Charges Against Former SAC Trader Dropped In Wake Of Newman
Last Thursday the anticipated fallout from the United States Supreme Court’s recent refusal to review the Second Circuit’s game-changing Newman decision began, with U.S. Attorney Preet Bharara dropping insider trading charges against former SAC Capital Advisors LP portfolio manager Michael Steinberg and six cooperating witnesses who had already entered pleas of guilty.
The announcement signaled a significant setback for Bharara who, prior to the Newman ruling, had amassed dozens of insider trading convictions – with Steinberg’s SAC Capital firm being among the central government targets. SAC had been one of the country’s largest hedge funds, and while its founder, Steven A. Cohen, was never charged with a crime, the firm pled guilty to insider trading charges in 2013, agreed to pay a fine in excess of $1.8 billion, and closed its doors to outside investors.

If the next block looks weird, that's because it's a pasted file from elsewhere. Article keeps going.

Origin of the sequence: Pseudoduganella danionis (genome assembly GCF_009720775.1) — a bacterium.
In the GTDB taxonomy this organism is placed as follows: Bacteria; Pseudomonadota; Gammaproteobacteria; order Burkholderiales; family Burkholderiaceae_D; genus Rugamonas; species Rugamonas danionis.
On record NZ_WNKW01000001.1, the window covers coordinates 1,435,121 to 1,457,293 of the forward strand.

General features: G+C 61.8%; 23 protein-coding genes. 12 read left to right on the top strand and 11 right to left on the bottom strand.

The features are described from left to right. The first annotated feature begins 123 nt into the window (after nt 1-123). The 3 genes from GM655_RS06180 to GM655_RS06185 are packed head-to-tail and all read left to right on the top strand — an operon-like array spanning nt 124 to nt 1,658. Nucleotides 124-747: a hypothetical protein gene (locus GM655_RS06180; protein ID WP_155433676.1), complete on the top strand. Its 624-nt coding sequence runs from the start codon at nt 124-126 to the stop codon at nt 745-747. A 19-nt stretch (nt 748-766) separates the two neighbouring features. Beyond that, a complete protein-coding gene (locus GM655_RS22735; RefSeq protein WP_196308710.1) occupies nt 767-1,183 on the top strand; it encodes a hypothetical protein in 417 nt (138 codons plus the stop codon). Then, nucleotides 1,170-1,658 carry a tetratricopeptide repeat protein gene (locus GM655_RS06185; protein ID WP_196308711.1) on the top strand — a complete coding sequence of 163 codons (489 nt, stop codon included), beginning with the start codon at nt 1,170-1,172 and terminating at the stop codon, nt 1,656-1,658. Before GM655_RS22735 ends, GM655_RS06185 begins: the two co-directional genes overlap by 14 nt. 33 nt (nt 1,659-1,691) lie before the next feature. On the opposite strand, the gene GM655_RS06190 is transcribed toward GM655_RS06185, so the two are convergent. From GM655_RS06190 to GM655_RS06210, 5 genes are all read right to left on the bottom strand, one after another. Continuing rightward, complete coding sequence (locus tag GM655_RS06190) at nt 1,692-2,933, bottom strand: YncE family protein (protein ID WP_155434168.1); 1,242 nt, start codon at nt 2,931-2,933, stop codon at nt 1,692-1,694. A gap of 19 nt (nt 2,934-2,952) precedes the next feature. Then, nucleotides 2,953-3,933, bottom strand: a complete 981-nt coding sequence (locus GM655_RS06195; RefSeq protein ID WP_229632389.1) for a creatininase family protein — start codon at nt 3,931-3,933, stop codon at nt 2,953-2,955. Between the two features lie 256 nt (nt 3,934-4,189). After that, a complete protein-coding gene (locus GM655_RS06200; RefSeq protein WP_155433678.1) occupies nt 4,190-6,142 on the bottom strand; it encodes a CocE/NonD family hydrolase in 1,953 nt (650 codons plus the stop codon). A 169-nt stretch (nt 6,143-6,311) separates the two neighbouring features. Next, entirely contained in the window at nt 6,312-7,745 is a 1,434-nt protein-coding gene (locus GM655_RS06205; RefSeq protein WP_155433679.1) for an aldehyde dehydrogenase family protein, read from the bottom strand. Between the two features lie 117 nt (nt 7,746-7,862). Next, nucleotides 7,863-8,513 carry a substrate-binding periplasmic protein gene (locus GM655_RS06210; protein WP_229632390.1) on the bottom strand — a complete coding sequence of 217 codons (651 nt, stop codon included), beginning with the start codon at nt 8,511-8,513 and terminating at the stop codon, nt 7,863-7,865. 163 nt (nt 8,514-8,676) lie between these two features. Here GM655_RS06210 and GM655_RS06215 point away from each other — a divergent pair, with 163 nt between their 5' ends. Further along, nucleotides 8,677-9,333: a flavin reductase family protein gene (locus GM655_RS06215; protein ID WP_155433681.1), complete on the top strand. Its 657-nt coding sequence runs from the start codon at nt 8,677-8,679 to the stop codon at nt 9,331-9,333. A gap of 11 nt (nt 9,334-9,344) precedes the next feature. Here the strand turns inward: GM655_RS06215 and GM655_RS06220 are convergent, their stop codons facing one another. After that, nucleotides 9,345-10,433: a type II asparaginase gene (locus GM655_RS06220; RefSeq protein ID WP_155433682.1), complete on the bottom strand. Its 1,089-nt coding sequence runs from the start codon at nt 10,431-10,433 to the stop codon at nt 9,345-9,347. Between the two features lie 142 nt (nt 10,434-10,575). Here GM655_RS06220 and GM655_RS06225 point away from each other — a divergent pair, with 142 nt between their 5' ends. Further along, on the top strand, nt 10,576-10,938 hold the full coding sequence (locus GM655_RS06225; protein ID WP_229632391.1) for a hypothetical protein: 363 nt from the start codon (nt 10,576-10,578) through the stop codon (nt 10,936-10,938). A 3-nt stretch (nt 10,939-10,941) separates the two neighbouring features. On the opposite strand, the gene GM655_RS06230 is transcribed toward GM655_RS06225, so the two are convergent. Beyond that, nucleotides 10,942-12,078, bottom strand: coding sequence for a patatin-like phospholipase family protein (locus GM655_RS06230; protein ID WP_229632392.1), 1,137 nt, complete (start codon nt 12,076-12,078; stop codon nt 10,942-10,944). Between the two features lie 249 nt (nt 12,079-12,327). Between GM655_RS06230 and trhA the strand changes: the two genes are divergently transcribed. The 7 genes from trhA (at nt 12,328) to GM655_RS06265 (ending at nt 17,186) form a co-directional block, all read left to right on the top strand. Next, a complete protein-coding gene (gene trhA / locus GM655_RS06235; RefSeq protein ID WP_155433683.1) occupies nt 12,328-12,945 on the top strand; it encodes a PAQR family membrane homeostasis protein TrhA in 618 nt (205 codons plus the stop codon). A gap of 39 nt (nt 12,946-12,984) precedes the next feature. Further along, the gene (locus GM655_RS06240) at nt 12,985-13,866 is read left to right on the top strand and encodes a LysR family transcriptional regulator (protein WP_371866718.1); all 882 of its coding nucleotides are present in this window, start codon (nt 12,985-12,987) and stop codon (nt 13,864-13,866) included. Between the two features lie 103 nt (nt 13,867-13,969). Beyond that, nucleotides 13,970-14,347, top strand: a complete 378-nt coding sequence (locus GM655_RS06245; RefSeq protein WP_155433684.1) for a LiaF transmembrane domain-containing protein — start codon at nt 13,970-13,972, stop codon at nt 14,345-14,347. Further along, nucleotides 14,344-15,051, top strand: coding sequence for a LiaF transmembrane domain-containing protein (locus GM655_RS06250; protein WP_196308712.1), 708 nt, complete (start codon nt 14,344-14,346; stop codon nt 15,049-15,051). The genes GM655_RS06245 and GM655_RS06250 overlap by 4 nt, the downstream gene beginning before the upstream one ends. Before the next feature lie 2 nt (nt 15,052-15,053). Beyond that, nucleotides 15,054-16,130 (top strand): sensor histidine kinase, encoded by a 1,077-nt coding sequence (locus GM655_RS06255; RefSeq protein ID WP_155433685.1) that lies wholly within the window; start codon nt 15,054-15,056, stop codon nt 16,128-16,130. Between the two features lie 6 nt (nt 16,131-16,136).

Steinberg had originally been sentenced to three and a half years in prison, but his conviction was thrown in doubt after the Second Circuit’s December, 2014 Newman ruling, which held that prosecutors have to prove that an individual charged with insider trading knew both that an insider had turned over confidential information and that the insider had received some sort of benefit as a result. Earlier this month, the U.S. Supreme Court denied the government’s petition for writ of certiorari in Newman, thereby ending the government’s challenge to the Second Circuit’s decision, and pushing Bharara closer to Thursday’s decision.
At his press conference on Thursday, Bharara said that “insisting on maintaining guilty pleas in these cases would not be in the interests of justice.”